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Thursday, May 10, 2007

A Wee Taste For Needletart...

Okay...I've hit the 1/2 way part of BITTER MOON, and I promised Needletart that I'd use her story of how she learned how to knit in someway, because I was so very enchanted with it.

The religion in the book is based on the three moons of the world--Oueant, god of honor, Dueant, god of Compassion, and Triane, Goddess of joy. The people of Eiran tell 'Goddess Stories' in which the gods and the other heavenly bodies are used to illustrate points for the characters in the story itself. This Goddess story is told by Yarri's Aunt Bethen to Trieste, the current lover of the young man that everyone believes to be Yarri's 'moon-destined' for Yarri herself. At first, Yarri, at eleven, was less then receptive to Torrant's college sweetheart, but when she learns that Trieste herself is betrothed to an older man she has never met, she relaxes a little, and Auntie Beth has a chance to do what Auntie Beth does best--mother the dispossessed, tell stories, and knit.


The knitting fascinated Trieste—it seemed so very simple, two sticks and some string, but when Bethen offered to show her how it worked, she put her hands behind her back like a guilty child and shook her head.

“No. No. I’m not good at that,” she said with such absolute conviction that Yarri looked up from her own knitting in curiosity. Yarri had been exceptionally quiet after her swim with Torrant, and almost frighteningly gracious as well.

“And how would you know if you’re good at it or not if you’ve never tried it?” Bethen asked with a smile and a raised eyebrow.

Trieste flushed enough to make the swimming hole look suddenly inviting again. “I had nannies…” she said uncertainly.

“Like goats?” Yarri asked in honest surprise, and Trieste laughed, feeling better about the conversation.

“Like baby-sitters who were supposed to teach me,” she explained. “I couldn’t go to Triannon until I was your age, so I had nannies to teach me how to dress and how to read…”

“What about your parents?” Yarri asked, so surprised she’d actually put her knitting down, and for the first time since their fight and the quiet that followed, Trieste actually felt older than her rival.

“You’ve been very lucky, Yarrow Moon,” she said gently. “Not every lord’s daughter gets her first lessons in her father’s study on her mother’s knee.”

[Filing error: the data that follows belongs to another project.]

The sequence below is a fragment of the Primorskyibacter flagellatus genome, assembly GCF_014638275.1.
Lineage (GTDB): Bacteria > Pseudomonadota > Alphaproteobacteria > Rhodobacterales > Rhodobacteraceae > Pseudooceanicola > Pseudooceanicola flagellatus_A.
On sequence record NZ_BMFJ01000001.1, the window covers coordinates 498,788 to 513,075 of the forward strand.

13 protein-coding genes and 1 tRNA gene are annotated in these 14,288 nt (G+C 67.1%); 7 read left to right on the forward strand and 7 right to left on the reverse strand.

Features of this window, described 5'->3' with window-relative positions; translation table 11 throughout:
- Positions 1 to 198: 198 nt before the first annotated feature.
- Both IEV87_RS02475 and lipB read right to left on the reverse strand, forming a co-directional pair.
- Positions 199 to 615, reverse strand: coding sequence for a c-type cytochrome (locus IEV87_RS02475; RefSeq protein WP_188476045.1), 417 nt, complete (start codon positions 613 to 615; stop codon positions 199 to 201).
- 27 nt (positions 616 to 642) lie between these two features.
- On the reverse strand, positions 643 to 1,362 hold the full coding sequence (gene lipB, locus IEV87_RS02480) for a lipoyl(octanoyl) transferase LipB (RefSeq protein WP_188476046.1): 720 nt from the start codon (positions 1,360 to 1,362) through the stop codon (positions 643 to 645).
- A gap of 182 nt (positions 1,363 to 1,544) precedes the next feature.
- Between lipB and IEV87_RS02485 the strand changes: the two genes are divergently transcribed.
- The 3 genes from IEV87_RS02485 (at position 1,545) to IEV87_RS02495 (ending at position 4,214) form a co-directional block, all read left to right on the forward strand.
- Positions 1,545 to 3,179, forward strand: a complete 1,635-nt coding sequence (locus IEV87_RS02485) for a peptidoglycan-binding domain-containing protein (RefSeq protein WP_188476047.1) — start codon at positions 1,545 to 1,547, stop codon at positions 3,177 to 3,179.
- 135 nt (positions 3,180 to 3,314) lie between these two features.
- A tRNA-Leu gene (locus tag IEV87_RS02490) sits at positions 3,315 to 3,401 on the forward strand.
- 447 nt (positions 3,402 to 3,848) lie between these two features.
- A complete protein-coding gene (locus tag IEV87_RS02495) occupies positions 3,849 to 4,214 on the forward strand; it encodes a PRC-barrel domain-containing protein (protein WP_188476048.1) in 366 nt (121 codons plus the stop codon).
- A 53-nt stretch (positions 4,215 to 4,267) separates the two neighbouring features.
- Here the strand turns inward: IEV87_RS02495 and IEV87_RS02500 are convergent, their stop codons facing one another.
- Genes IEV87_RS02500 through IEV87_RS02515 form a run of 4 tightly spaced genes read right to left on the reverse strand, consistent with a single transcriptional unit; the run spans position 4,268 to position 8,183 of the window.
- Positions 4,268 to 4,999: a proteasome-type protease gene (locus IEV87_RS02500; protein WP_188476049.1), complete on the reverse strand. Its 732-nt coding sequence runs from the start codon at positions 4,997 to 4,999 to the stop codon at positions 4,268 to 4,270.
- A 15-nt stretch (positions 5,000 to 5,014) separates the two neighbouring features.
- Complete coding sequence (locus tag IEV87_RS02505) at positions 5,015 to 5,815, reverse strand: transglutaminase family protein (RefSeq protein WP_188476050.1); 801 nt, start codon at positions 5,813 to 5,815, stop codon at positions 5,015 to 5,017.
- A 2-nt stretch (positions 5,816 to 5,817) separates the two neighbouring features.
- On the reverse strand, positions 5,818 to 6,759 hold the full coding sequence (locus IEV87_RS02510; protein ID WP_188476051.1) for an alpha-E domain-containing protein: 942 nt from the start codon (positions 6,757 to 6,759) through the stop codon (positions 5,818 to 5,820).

Yarri made an indeterminate sound in her throat and Bethen met Trieste’s eyes and smiled, nodding for her to go on.

“Anyway…they kept trying to teach me things…embroidery, sewing, crocheting, tatting, spinning, weaving…I…” she tried to laugh because, after all, she had been younger than Yarri the last time an impersonal pair of hands had tried to guide her stiff fingers along unfamiliar, unwanted pathways. “I wasn’t very good,” she finished, wrapping her arms around her knees at the last. Wistfully she looked out to the swimming hole—Aylan was taking turns with Cwyn and Starren, submerging himself in the water and putting their feet on his shoulders and letting them dive off as he exploded out of the water. Aldam, Roes, Stanny and Torrant were playing monkey in the middle with a hollow wooden ball, and Lane was across the river, toweling off and talking only partly seriously to the man Torrant had told her was the mayor of Eiran—they were probably discussing the Beltane celebration the next day, and whether or not there would be enough food.

A part of her wanted to be out there, with her friends and her lover and his family, but then she heard Bethen’s needle’s click again and she was drawn irresistibly back to the magic with the sticks and the string.

“Do you tell Goddess stories, Trieste?” Bethen asked, giving the fine lavender yarn in her hand a little tug. Bethen’s graying red hair had escaped its band, and it hung in little ringlets in the humidity, and her pleasant, freckled face was set serenely. Only her twinkling, lively eyes betrayed that she had anything in mind.
“I’ve heard Torrant and Aldam tell them,” she responded, staring unabashedly now that Bethen had seemingly changed the subject.

“Well,” Bethen began, peering at Trieste’s rapt expression, “When Triane was young, she was sent from the brothers to learn how to be a lady, did you know that?”

“Mmm-nnn,” Trieste said negatively, watching one stitch become the next, and the next one become the one after that.

“Just like you, she was sent from Auntie Star to Auntie Star—she had seven in all, and each had something to teacher her. One taught her to read, which she liked very much, but then she said, ‘I will teach you to embroider, and it will be your duty to embroider for Oueant and Dueant, because you are the woman,’ and Triane didn’t like this very much at all. Her fingers became as stiff as her lip and her jaw and her thread snarled and the colors knotted together, and soon her embroidery looked like a child’s watercolor where all the colors run to brown. The first Auntie Star got angry, and huffed Triane off to the next Auntie, who taught Triane how to cook. Triane liked cooking very much, but when the same Auntie Star said, ‘You will learn how to sew, because you are the woman and it is your duty to sew,’ Triane’s back grew ramrod straight and her brows drew in and her shirts grew extra arms and flounces where no man should have flounces and a side of shirt that no one, god or human has ever had a side of body before. And this Auntie got impatient too, and shipped her off to the next, and the next one taught her how to sing, which she enjoyed very much, but then she brought out a loom and said, ‘You will weave fine blankets, because you are the girl, and it is your duty to keep your men warm,’ and…do you want to guess?” Bethen cast wicked eyes at Trieste and Trieste laughed back.